To those of you who have a young child who does not sleep well it might surprise you to know that on average 0–2-year-olds spend 13 months of their life asleep. Sleep is necessary for our wellbeing and development and disordered sleep can be a contributary factor to mental health issues. However, you choose to parent some things about sleep may help you. It is a requirement that your child sleeps with you until 6 months of age to reduce the incidence of Sudden infant death syndrome then it is up to you. However, you organise your child to sleep it may surprise you that there are some simple things that you can put in place to aim for that blissful night’s sleep.

Why we need sleep.

Lack of sleep can lead to the following issues in childhood:-

  • Trouble paying attention.
  • Forgetfulness
  • Poor impulse control
  • Poor school performance
  • Obesity

Sleep has a biological rhythm. Sleeping and waking is regulated through circadian and homeostatic processes. It may surprise you to know that your baby is not born with an inbuilt circadian clock but has to experientially learn it by experiencing light and dark, regular meal times and  temperature changes. The suprachiasmatic nucleus in the brain helps to control the circadian clock and it starts by making sense of repeated signals of daylight, temperature and feed ,establishing a 24 hour pattern by about 4 months of age. But it is only very well developed by 12 months of age.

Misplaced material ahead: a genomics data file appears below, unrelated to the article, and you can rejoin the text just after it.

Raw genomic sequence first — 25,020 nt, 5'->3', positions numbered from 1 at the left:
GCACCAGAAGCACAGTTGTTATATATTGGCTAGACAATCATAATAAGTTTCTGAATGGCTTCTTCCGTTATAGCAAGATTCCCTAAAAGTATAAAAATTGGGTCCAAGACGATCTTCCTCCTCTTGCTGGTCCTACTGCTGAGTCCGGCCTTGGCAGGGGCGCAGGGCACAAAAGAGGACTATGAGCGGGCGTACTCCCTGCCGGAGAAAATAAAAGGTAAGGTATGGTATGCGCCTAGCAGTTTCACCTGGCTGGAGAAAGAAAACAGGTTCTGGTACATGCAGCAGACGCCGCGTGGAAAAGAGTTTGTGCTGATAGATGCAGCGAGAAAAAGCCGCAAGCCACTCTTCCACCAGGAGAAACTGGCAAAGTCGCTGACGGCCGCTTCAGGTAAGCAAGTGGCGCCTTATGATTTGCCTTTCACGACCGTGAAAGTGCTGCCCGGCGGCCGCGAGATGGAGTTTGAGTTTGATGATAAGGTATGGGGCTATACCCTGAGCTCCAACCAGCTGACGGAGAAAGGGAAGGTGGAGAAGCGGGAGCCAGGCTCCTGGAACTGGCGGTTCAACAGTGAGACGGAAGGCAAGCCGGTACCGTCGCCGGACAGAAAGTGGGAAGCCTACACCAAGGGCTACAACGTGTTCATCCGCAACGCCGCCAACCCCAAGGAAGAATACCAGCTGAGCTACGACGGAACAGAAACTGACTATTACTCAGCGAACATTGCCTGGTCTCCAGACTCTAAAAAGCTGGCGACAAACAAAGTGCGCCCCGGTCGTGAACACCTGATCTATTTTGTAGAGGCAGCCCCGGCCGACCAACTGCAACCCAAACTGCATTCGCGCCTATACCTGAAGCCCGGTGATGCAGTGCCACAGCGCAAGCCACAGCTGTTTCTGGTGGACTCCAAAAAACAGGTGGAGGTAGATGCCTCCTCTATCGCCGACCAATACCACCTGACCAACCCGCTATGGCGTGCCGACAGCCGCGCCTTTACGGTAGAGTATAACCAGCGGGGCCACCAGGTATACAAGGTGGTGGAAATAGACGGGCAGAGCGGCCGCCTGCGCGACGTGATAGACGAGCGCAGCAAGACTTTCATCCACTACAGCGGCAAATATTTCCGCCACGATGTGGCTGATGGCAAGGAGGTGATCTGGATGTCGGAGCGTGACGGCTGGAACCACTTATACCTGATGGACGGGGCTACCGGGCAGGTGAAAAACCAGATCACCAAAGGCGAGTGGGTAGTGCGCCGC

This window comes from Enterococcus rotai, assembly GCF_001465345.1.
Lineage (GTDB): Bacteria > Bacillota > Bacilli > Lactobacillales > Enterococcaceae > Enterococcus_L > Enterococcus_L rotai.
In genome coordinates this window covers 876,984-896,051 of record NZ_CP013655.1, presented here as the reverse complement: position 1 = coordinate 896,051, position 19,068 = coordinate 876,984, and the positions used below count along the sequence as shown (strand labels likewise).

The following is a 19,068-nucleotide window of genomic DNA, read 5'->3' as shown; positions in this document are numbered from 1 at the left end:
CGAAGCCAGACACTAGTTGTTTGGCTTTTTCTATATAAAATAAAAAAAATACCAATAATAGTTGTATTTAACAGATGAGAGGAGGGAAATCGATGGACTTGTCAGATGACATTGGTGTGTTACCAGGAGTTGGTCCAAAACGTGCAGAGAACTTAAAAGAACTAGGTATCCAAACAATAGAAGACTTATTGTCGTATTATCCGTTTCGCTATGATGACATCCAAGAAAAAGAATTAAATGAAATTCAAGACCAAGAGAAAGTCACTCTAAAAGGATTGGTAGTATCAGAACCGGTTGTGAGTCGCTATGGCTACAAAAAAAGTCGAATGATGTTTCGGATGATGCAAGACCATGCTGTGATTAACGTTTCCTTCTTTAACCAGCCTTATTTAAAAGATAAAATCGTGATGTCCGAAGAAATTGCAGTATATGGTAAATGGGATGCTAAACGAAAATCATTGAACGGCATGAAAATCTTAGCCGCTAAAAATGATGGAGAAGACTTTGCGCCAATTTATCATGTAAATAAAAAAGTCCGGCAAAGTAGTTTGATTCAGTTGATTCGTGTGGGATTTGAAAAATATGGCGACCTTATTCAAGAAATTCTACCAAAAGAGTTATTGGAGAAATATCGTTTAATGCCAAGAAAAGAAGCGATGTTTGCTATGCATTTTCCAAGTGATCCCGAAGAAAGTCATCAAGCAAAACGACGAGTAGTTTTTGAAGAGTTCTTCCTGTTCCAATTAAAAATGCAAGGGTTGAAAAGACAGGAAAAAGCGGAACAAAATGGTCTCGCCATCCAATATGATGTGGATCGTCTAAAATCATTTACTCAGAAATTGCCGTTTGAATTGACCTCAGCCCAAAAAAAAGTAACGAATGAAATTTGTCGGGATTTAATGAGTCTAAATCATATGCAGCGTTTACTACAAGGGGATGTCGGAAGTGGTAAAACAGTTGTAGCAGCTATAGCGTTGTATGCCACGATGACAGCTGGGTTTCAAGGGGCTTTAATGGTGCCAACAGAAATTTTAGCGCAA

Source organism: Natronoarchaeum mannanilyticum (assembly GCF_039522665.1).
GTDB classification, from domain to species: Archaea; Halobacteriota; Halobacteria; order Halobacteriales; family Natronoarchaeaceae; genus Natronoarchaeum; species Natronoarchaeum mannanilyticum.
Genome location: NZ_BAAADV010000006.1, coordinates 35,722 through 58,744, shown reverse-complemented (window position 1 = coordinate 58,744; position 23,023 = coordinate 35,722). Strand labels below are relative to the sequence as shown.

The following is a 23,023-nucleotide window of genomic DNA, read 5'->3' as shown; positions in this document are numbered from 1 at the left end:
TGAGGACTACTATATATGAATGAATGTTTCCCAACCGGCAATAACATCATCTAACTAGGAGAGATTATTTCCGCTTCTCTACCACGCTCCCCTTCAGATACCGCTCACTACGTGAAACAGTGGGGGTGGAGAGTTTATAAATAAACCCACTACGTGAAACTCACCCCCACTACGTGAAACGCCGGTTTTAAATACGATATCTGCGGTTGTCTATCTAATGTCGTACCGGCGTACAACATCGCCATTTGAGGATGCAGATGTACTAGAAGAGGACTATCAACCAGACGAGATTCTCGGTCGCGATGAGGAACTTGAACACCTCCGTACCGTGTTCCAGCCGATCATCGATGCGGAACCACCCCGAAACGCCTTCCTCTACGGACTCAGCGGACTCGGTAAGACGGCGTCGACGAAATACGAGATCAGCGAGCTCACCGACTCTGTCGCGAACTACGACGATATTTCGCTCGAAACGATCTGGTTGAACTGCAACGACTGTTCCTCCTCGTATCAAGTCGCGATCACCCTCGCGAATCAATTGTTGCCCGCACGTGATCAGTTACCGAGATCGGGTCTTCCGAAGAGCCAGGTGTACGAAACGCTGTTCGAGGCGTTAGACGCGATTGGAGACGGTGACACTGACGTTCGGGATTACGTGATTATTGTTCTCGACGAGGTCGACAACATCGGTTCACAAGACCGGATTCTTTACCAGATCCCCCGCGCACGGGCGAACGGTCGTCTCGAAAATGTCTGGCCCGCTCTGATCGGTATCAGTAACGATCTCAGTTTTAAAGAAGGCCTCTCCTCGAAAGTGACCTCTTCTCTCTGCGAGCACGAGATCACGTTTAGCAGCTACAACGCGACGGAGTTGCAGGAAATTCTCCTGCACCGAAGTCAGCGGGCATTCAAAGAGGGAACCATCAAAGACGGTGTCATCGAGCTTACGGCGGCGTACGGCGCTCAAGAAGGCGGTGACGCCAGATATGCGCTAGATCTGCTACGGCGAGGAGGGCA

We know that young babies need feeding in the night. Infants and children  have polyphasic sleep as opposed to the monophasic sleep of adults. So being realistic with your expectations is key.

Parenting Roles in establishing a sleep pattern.

  • Try to establish and maintain a consistent sleep and wake pattern after 4 months of age.
  • Have a consistent waketime on weekdays and at weekends make sure it is not more than an hour different.
  • Have regular mealtimes and activities.
  • Try to avoid direct exposure to evening light in the bedroom. Even relatively dim light can suppress melatonin which helps us stay asleep. You could use a nightlight that does not shine directly into your sleeping child’s eyes.
  • Make sure that there is morning light This helps to increase alertness and suppresses melatonin which all helps the circadian clock.
  •  Have an age-appropriate nap schedule Late napping may delay the onset of night time sleeping.

Sleep disturbance in new-borns

Pacifiers can be important when a new born is very unsettled. However, as time goes on a pacifier can become a sleep association so much so that when a child rouses, they will expect it to be there but when they are young, they are unable to find it themselves and will call you for assistance.

Milk feeding at night. Most babies do not require milk in the night from 6 months onwards. If they persist, they will wake up for those feeds.

 Sleep related rhythmic movements such as head banging, rocking, body rolling, commonly in first year of life but not confined to the first year of life are worth investigating with osteopathic fingers. Retained birth moulding or dysfunction in the cranium or body or within the involuntary mechanism somewhere can lead to the baby or child exhibiting these behaviours.